You can read the article in its entirety on arstechnica.com.

HAARP Under New Management and You’re Invited to an Open House

August 27th, 2016

There have been rumors about HAARP since news broke about a year of two ago that people thought it was used in some sort of mind control array or whatever. Well it s now under new management.

The University of Alaska Fairbanks now owns and operates the High-Frequency Active Auroral Research Program and invites the public to an open house Saturday. This is interested visitors’ chance to learn about the scientific mission and research at the Gakona facility, which was transferred last year from the U.S. Air Force to UAF.

HAARP’s original purpose was to analyze the ionosphere and investigate the potential for developing ionospheric enhancement technology for radio communications and surveillance. But now that the University of Alaska Fairbanks has taken control of the station they intend to make the facilities available for researchers on a pay-per-use basis.

If I actually lived in Alaska (yeah, I know it’s big, let’s say Gakona) I would have considered spending my day there. The reason? They are holding an open to the public to an open house. This is gives interested visitors’ a chance to learn about the Gakona facility.

For nerdy Gakona residents this your chance to see the station for yourself. A chance I am betting doesn’t happen all that often.

“We hope that people will be able to see the actual science of it,” said Sue Mitchell, spokesperson for UAF’s Geophysical Institute, which operates the facility. “We hope to show people that it is not capable of mind control and not capable of weather control and all the other things it’s been accused of.”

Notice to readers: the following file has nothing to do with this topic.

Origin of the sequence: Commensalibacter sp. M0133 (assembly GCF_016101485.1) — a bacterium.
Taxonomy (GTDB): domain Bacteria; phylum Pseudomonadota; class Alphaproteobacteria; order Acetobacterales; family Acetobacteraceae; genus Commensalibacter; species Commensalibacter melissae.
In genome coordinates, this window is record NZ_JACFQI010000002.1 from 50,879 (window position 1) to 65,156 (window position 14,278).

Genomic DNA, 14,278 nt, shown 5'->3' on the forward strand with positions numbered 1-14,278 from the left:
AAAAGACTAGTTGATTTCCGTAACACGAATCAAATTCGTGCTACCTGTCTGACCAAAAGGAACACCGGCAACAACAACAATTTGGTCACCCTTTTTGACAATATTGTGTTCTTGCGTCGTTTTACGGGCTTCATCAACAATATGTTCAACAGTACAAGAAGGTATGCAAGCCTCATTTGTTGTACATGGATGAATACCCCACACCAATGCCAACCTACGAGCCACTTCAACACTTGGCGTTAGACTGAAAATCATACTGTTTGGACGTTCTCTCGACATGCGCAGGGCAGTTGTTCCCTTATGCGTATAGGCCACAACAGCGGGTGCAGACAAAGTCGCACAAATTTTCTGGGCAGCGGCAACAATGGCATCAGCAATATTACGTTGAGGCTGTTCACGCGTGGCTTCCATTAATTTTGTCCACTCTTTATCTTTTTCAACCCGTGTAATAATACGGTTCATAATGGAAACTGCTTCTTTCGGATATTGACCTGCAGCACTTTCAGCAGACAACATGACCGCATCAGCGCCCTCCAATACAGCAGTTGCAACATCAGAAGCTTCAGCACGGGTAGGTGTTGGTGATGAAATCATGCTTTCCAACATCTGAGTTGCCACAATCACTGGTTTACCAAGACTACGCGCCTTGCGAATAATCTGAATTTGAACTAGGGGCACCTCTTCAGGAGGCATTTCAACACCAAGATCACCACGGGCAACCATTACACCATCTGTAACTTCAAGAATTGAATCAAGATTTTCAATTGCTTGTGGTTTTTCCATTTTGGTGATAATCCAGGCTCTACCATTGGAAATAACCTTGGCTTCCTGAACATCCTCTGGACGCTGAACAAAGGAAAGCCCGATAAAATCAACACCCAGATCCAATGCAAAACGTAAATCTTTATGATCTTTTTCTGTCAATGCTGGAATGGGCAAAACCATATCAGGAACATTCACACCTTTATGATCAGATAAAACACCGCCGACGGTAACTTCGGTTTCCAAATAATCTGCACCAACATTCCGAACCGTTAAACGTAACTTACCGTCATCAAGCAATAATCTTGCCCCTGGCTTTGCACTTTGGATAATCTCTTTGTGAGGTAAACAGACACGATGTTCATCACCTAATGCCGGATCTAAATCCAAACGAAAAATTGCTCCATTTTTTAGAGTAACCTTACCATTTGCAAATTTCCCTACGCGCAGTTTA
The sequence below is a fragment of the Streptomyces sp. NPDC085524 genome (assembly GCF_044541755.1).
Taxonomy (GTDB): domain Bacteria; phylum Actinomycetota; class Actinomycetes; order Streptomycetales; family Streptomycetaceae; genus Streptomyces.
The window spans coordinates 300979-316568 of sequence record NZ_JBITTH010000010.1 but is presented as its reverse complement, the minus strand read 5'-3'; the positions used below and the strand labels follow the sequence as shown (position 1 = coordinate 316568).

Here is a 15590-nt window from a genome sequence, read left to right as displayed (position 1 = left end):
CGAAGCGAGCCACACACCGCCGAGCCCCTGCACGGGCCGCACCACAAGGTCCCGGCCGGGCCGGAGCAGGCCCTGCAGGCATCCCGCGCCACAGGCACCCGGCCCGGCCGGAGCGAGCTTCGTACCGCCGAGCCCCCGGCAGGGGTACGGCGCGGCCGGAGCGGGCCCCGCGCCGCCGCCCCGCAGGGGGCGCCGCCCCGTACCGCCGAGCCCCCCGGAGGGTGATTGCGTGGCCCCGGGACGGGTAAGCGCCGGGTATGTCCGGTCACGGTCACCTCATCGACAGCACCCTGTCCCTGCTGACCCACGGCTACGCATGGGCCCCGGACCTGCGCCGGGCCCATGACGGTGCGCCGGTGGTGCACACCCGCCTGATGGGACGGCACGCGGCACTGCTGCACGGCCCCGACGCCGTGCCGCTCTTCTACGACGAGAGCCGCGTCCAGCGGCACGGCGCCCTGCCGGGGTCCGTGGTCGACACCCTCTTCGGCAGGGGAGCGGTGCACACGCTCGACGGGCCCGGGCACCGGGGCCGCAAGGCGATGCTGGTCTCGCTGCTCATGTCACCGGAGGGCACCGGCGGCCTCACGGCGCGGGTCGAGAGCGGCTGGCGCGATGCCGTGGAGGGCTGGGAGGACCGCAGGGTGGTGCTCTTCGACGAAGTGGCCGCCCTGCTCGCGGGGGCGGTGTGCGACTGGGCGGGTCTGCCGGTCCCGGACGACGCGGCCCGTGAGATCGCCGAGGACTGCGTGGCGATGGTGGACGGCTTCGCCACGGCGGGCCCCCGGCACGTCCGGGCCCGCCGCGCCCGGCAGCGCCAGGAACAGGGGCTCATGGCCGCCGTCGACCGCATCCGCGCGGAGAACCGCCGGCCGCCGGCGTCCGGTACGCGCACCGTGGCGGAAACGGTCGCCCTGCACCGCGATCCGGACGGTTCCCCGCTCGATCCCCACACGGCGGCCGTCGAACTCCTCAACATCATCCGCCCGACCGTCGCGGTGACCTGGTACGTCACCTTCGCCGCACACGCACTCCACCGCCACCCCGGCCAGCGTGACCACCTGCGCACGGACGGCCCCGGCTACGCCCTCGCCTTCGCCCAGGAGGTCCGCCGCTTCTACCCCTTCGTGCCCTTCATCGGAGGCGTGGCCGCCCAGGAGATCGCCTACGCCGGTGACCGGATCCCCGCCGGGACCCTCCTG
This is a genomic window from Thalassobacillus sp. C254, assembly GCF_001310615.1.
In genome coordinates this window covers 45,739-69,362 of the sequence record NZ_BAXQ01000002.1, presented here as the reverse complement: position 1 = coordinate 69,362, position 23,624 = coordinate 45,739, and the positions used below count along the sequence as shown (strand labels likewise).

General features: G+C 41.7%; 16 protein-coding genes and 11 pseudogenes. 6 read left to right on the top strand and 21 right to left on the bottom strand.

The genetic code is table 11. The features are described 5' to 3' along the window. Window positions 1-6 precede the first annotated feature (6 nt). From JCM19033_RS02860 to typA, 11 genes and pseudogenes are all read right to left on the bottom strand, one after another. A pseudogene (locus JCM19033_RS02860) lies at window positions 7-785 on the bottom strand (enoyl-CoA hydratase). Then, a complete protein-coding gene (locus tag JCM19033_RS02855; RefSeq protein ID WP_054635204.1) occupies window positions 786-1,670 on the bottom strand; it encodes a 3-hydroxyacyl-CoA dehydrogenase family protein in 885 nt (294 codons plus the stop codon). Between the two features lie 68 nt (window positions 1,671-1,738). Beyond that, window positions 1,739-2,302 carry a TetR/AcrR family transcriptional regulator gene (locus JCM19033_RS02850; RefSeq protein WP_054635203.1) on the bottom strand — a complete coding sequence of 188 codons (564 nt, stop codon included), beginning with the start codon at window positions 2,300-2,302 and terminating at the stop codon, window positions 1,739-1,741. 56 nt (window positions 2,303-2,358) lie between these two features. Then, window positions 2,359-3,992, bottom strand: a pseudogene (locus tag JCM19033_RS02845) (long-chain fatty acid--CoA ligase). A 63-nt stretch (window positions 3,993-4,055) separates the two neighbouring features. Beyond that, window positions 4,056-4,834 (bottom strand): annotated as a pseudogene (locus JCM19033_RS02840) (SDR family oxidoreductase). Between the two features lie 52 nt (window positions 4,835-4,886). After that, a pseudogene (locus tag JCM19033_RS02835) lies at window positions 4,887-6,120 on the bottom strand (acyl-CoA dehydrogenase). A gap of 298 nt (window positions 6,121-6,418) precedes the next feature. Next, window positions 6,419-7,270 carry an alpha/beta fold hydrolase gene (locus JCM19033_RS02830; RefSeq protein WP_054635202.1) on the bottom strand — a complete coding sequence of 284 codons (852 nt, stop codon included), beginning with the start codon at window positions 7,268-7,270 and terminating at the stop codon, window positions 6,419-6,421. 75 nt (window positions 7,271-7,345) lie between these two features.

And if you’re uncertain about attending, well let’s just say that the station isn’t capable of mind control else you wouldn’t have had a choice when it came to attending the open house.

25-Core Processor and it’s Open Source

August 27th, 2016

Researchers at Princeton announced at Hot Chips this week their 25-core Piton Processor. The processor was designed specifically to increase data center efficiency with novel architecture features enabling over 8,000 of these processors to be connected together to build a system with over 200,000 cores. Fabricated on IBM’s 32nm process and with over 460 million transistors, Piton is one of the largest and most complex academic processors every built. The Princeton team has opened their design up and released all of the chip source code, tests, and infrastructure as open source in the OpenPiton project, enabling others to build scalable, manycore processors with potentially thousands of cores.

See it for yourself.

Yum Cha Where Were You All My Life?

August 26th, 2016

Alright, before you get the wrong idea about the title. I was introduced to yum cha by a friend. She and I decided to get something to eat between courses and ended up going to a teahouse she knew.

While she was quite familiar with yum cha, it was a new experience for me. Though I will admit that I am getting quite accustomed to it now.

Yum cha is sort of like tea time, at least that is how it was explained to me. But doing a little research on my own I learned that it came from the silk road. Travelers and those that worked the farms along it would go to teahouses for a break. Dim sum is a part of the experience which I am totally down with.

When we got a set served to our table I was a little weary. I’m not a food snob by any means and I will eat just about anything but the thing about the dim sum was, well, I wasn’t sure what to expect.

And that is probably why it blew my mind. Combine with the yum cha it made for the perfect experience.

You should give it a try.